- Large Credit Card Company to Pay $75 Million Over Deceptive Credit Card Practices
- January 10, 2014
- Law Firm: Troutman Sanders LLP - Atlanta Office
On December 23, 2013, a large credit card company was ordered by the Consumer Financial Protection Bureau (CFPB) and other federal agencies to pay $75 million in restitution and penalties based on allegations of a variety of illegal practices, including unfair billing and deceptive marketing of add-on products. The CFPB alleged that the company misled consumers about the benefits of the products, the length of coverage, and the costs. Specifically, the CFPB alleged that the company failed to obtain written authorization from consumers before billing them for programs, such as identity theft protection and, further, did not provide services after customers had been charged for these programs. Finally, the CFPB claimed that the company unfairly charged fees and interest rates, which caused customers to exceed their credit limits and incur extra fees.
As a result, the company was ordered to refund $59.5 million to more than 335,000 customers and pay $16.2 million in penalties to the CFPB, Federal Deposit Insurance Corporation (FDIC), and Comptroller of the Currency (OCC). CFPB Director Richard Cordray stated that, “We first warned companies last year about using deceptive marketing to sell credit card add-on products, and everyone should be on notice of this issue. Today, we are refunding thousands of customers who were harmed by these illegal practices. Consumers deserve to be treated fairly and should not pay for services they do not receive.”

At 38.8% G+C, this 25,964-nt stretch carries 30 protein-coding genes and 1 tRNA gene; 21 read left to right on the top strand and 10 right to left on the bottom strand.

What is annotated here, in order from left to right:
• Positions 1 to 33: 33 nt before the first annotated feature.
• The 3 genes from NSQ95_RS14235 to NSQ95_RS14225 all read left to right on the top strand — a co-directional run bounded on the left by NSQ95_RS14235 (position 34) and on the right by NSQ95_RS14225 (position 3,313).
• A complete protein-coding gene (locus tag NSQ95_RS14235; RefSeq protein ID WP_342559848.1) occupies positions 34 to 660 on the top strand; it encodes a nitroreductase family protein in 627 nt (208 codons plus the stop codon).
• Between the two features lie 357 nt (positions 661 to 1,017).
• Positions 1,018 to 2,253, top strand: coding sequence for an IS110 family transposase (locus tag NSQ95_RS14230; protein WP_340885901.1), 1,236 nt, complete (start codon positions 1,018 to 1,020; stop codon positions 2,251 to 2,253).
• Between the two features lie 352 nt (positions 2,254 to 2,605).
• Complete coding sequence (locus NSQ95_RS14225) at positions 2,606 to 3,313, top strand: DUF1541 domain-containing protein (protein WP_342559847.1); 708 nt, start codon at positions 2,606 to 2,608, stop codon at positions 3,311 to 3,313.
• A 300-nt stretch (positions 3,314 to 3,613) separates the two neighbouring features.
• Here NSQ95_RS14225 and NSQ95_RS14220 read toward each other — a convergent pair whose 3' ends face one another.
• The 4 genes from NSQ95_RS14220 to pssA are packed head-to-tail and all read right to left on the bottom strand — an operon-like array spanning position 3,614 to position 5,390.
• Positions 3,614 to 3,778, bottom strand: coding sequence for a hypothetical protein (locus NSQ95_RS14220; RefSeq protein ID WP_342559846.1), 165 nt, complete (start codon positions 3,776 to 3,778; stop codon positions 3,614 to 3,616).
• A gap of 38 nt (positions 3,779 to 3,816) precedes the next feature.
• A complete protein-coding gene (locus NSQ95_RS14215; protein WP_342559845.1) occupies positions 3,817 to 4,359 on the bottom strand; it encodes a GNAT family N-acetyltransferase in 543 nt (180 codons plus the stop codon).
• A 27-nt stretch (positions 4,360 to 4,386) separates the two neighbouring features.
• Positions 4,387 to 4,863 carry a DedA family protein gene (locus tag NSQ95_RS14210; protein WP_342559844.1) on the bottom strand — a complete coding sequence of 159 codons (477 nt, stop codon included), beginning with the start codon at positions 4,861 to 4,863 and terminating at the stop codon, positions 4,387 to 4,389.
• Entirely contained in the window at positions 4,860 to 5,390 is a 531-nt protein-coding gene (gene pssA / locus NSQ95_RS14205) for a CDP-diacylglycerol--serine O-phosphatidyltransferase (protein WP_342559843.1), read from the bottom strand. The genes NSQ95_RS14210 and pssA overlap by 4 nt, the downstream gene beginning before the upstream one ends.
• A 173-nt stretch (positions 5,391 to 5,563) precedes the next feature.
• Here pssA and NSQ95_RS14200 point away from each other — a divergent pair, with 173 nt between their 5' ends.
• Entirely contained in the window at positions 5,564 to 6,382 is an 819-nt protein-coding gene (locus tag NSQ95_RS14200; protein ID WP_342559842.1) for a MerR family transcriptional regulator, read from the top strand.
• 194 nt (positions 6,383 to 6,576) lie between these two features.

This enforcement action marks the latest in a string of major proceedings the CFPB, in coordination with other federal agencies, has prosecuted against financial service companies. Consistent with many of the enforcement actions in the past, add-on products sold to consumers, including protection from identity theft, are at the heart of the alleged deceptive practices.
Further, the interagency cooperation between various regulators and the CFPB, including the FDIC and OCC, is telling that an eye towards compliance should not stop solely with the CFPB. Add-on products continue to be a main focus of the CFPB and other regulators and should be closely examined for any perceived deceptive or unfair impact.